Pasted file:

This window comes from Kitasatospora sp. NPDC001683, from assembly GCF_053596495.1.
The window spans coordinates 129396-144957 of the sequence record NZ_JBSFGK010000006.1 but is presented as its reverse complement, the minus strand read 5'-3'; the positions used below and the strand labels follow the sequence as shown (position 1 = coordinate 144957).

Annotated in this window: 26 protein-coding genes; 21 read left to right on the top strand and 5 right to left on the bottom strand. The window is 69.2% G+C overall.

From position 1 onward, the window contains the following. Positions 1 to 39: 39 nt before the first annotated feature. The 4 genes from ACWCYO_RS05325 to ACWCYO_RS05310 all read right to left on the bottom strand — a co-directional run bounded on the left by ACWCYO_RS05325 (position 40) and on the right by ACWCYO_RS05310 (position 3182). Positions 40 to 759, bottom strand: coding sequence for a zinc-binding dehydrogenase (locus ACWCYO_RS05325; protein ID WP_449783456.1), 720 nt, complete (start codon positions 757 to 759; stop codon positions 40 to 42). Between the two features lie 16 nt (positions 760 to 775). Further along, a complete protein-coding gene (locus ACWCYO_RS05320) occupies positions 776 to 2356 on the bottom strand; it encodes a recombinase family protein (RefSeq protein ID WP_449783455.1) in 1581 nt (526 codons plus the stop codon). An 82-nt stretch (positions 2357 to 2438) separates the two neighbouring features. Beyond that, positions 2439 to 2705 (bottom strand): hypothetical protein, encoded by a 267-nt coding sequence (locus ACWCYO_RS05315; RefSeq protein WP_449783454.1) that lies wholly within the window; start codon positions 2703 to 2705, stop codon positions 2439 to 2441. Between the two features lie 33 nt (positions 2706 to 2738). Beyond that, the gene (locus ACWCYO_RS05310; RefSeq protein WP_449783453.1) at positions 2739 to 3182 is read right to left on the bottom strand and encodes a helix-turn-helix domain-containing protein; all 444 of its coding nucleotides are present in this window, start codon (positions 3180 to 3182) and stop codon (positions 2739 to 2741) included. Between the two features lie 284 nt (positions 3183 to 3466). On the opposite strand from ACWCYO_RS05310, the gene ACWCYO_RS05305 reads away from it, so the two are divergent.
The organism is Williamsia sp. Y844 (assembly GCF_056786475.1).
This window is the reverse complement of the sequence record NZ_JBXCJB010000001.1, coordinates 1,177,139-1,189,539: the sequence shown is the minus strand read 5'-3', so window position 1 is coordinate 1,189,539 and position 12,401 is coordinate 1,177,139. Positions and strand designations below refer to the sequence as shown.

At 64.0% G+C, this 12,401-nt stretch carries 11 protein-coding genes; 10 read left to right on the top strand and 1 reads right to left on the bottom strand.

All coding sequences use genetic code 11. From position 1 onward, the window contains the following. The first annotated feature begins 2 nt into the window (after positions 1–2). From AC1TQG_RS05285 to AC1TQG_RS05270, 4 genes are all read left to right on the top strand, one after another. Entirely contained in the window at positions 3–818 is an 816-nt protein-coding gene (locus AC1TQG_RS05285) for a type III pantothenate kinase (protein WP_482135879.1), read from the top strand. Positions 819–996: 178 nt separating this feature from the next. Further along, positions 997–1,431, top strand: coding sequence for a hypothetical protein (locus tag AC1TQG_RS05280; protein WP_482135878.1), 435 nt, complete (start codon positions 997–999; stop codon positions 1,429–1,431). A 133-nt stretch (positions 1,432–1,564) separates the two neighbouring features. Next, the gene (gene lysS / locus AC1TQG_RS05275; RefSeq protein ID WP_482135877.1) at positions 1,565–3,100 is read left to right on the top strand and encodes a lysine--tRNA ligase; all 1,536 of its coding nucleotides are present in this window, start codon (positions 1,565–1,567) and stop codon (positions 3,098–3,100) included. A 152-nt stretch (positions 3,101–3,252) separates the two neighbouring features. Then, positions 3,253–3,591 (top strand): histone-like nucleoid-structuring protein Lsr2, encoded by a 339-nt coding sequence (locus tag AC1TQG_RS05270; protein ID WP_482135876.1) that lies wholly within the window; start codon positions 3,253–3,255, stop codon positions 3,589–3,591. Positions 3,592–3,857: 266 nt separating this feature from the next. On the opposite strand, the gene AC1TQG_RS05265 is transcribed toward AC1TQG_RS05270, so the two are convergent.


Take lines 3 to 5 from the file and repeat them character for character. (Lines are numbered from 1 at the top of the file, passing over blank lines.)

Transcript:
Annotated in this window: 26 protein-coding genes; 21 read left to right on the top strand and 5 right to left on the bottom strand. The window is 69.2% G+C overall.

From position 1 onward, the window contains the following. Positions 1 to 39: 39 nt before the first annotated feature. The 4 genes from ACWCYO_RS05325 to ACWCYO_RS05310 all read right to left on the bottom strand — a co-directional run bounded on the left by ACWCYO_RS05325 (position 40) and on the right by ACWCYO_RS05310 (position 3182). Positions 40 to 759, bottom strand: coding sequence for a zinc-binding dehydrogenase (locus ACWCYO_RS05325; protein ID WP_449783456.1), 720 nt, complete (start codon positions 757 to 759; stop codon positions 40 to 42). Between the two features lie 16 nt (positions 760 to 775). Further along, a complete protein-coding gene (locus ACWCYO_RS05320) occupies positions 776 to 2356 on the bottom strand; it encodes a recombinase family protein (RefSeq protein ID WP_449783455.1) in 1581 nt (526 codons plus the stop codon). An 82-nt stretch (positions 2357 to 2438) separates the two neighbouring features. Beyond that, positions 2439 to 2705 (bottom strand): hypothetical protein, encoded by a 267-nt coding sequence (locus ACWCYO_RS05315; RefSeq protein WP_449783454.1) that lies wholly within the window; start codon positions 2703 to 2705, stop codon positions 2439 to 2441. Between the two features lie 33 nt (positions 2706 to 2738). Beyond that, the gene (locus ACWCYO_RS05310; RefSeq protein WP_449783453.1) at positions 2739 to 3182 is read right to left on the bottom strand and encodes a helix-turn-helix domain-containing protein; all 444 of its coding nucleotides are present in this window, start codon (positions 3180 to 3182) and stop codon (positions 2739 to 2741) included. Between the two features lie 284 nt (positions 3183 to 3466). On the opposite strand from ACWCYO_RS05310, the gene ACWCYO_RS05305 reads away from it, so the two are divergent.
The organism is Williamsia sp. Y844 (assembly GCF_056786475.1).